This is definitely a question that has to be answered whether musically or philosophically.
You see, you are never going to be able to see the benefits and faults in things that you simply ignore or cast aside. If you spend you're life ignoring what other people are doing, chances are you aren't going to turn out like other people; however if you observe what they're doing then you can make an educated decision whether to be like them or not.
I'm not like most other people for two reasons: firstly I'm autistic and I'm not the least bit ashamed of it, secondly I have seen how easily other people around me can be ground to a halt by things that seem very easily overcome to me, so I don't follow the crowd. I don't force my opinion on anyone because I believe it's everybody's right to do what they want with their lives. I was able to decide not to follow the crowd and to decide to become a guitarist because I learned what was entailed and what the consequences and benefits of my actions would be.
Musically; all the great guitarists have about a million tricks up their sleeves. This is not the result of them playing the same lick over and over, but the result of them constantly experimenting with different styles. Jeff Beck has inspired Jimmy Page since the 60s and has played everything from heavy rock to tech-no to jazz to hillbilly, and all at the same time. Looking at everything gives you the option of ignoring what you don't like and using the bits that you do like. Simply not listening to anything other than one single direction is completely your choice, but in my opinion is a recipe for disaster for a guitarist. I listen to rock all the time, but everything from Satriani to B.B.king to Iron Maiden and Def Leppard to Deep Purple and Led Zeppelin to The Answer and Dream Theater to Thin Lizzy.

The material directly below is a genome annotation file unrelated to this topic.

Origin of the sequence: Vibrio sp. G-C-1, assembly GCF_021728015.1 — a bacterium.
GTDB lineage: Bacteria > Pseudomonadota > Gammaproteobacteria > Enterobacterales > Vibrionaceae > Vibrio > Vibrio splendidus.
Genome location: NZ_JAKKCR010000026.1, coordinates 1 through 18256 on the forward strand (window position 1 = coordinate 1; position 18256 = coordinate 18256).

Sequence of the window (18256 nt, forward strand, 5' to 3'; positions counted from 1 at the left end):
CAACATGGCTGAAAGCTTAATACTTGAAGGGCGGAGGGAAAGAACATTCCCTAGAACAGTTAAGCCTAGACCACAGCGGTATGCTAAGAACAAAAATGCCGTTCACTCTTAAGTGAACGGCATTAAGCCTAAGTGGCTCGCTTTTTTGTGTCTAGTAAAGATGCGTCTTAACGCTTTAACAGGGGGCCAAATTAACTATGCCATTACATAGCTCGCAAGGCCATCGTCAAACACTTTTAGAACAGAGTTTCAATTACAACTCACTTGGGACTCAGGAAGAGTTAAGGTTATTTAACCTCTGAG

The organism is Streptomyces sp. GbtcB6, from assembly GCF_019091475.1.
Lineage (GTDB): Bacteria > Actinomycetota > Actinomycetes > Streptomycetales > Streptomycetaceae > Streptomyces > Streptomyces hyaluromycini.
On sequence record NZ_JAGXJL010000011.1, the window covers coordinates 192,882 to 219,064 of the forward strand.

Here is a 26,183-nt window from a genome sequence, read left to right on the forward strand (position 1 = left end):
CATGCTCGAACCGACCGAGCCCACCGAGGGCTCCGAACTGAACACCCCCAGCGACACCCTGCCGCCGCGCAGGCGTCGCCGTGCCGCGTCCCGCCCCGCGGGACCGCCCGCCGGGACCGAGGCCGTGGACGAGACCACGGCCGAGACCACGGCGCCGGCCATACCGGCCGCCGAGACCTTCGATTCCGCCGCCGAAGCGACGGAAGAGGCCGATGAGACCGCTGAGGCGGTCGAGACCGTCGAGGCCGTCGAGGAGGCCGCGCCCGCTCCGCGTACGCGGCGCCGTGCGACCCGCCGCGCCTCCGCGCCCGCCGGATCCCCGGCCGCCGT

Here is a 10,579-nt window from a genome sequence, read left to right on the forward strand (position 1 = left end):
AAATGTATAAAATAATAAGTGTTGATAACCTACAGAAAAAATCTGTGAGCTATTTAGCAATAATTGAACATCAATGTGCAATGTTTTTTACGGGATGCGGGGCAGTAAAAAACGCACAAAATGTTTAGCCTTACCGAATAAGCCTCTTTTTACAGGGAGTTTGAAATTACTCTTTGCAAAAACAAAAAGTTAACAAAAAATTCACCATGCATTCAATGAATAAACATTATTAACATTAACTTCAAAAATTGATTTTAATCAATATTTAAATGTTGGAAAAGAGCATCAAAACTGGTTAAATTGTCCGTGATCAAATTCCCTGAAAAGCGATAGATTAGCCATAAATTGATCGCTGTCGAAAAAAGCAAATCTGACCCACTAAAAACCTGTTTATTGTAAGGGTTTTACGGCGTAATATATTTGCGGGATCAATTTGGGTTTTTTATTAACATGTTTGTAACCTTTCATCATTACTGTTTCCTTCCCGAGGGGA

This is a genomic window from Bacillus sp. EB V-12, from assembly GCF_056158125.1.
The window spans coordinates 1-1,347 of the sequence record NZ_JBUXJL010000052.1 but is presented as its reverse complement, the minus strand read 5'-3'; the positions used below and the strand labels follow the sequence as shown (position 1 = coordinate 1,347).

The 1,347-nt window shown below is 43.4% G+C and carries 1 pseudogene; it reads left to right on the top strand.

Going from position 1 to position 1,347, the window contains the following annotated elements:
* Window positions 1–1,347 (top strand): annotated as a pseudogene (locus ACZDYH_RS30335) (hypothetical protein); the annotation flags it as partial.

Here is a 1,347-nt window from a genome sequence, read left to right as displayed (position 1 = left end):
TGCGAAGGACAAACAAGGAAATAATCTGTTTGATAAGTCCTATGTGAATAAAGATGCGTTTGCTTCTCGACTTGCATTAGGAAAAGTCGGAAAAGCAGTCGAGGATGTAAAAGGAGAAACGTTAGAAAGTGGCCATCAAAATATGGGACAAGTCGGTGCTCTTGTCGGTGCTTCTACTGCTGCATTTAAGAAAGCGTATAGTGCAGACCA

Simply put, be yourself, and use everything you can find around you to make yourself into the guitarist you want to be. Have the knowledge of a classical composer, the spontaneity of a jazz virtuoso, the emotion of a blues master, the flair of a rock axewielder and the presence of a metal-monster.